Monday, October 31, 2005

The England Journal: Saturday 22 October

Well, this was an interestingly great day. We got out on the Tube at 10:30 to go to the London Eye, that Sheryl and I had done before in 2000, but we wanted Kinsey to go on it. We met up with 6 other team members and the 9 of us did it together. It was great and Kinsey had a blast. We got some really great pictures up there.

From the eye, the three of us went with Lesley Cromer and Chris Adcock over to Westminster where we got the obligatory pictures of Big Ben and Parliament (“Look kids! Big Ben! Parliament!”) and then over to Westminster Abbey, my favorite place in all of London.

Unfortunately, it’s not very kid/stroller-friendly. We got to see quite a few things that were great: the Tombs of Elizabeth I, Henry V, and Richard the II. I went over to Poets’ Corner again and saw all of the memorials to the British writers: Wordsworth, C.S. Lewis, Shakespeare, Austen, and the tomb of Geoffrey Chaucer. I even got the experience of doing some quiet time in a little chapel, called St. Faith’s Chapel. It’s a small chapel built around 1250, and it was a great place to calm down and meditate on God and just kind of take a break from all the tourist stuff.

After that, Kinsey started getting cranky/tired, so we headed out, just as she fell asleep. On the way up Whitehall Street, we met up with Tracy Dean, another team member, who’d been out alone. We all went to an Italian restaurant for a late lunch, then to somewhere else Sheryl and I hadn’t been before, the Covent Garden Market.

It, too, was amazing. It’s basically an outdoor mall, but it was so packed with people that I sometimes felt like I was using Kinsey and her stroller as a battering ram. We finally got down to a less crowded place call the Jubilee Market Place, where we picked up a few souvenirs.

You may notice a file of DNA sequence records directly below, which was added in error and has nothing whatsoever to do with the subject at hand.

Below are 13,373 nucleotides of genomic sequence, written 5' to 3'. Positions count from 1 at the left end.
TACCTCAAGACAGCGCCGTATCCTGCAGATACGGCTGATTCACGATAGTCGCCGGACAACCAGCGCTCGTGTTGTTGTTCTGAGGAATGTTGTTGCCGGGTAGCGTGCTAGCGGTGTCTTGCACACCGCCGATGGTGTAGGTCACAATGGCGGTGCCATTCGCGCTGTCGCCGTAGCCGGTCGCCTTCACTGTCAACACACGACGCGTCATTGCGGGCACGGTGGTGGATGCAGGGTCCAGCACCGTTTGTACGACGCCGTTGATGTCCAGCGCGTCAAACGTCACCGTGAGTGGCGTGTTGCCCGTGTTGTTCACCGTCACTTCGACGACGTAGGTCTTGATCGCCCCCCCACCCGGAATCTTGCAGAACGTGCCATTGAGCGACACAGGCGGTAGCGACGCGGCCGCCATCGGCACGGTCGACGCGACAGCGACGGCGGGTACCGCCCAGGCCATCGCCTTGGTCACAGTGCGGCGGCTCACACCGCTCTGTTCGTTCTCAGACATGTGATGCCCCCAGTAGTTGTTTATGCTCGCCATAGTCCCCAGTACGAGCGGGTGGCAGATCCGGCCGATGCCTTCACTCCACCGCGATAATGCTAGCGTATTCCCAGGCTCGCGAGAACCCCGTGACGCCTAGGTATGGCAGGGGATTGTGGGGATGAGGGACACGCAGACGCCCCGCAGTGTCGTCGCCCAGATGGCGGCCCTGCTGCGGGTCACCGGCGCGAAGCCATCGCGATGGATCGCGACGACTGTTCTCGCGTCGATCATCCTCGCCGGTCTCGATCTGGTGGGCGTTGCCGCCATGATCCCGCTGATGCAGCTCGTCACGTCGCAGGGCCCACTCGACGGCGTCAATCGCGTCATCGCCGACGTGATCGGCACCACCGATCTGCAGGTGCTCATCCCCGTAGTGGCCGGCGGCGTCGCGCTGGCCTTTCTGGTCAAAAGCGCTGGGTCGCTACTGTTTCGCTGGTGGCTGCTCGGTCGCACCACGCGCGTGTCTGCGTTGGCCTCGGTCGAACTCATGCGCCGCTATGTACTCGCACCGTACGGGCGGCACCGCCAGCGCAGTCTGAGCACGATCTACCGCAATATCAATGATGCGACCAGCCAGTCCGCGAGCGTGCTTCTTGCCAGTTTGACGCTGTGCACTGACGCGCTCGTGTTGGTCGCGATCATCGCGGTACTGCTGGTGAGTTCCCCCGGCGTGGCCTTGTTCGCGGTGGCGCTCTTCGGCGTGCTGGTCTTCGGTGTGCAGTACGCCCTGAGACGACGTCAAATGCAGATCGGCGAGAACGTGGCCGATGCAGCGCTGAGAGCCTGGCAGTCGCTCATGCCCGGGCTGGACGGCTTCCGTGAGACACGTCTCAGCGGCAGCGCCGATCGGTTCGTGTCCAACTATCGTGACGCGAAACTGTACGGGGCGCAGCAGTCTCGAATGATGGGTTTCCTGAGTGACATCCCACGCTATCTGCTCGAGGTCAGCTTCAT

At this point, it was time for Tracy and Lesley to get to their show for Saturday night, Guys and Dolls with Ewan McGregor. Chris stayed with me, Sheryl, and Kinsey and we went back to Leicester Square and just saw tons and tons of people. We decided to take Chris over to Piccadilly Circus since it was dark and all the lights would be on. We did and it was very cool.

We decided to head back over to Westminster and get some night shots of the landmarks. We did get some great ones and then headed back to the hotel.

Which is when things got interesting.

I waited in the lobby for Bart to come back from Guys and Dolls. While I waited one of the girls on the team came back and said that her purse had been stolen when she was out. She wasn’t as upset about the purse or the cash as she was about her camera and her pictures, including some of me, Sheryl, and Kinsey. I completely understood how she felt. It made the night a bit more traumatic.

Bart and I ended up going out anyway and talked about a lot of things. It was a great time and I was glad we had the chance to do that. We went back to the hotel and I had another conversation with another member of the team for a while. I don’t know how much it helped, but I tried to be a listening ear.

We have taxis for tomorrow to take us to Heathrow, so since it’s 1:45, I’m going to try and get just enough sleep to be ready for tomorrow.

Sunday 23 October

Sunday, October 30, 2005

The England Journal: Friday 21 October

This ended up as a pretty good day. We got to the Loughborough train station at about 7:20 with Norman (forgot to get a picture with him and Brenda though; I’m really disappointed with that). Kinsey did pretty well on the train by falling asleep. It was really crowded for one stop up to Leicester, but then a bunch of people got off and all of us could sit down and put our luggage up.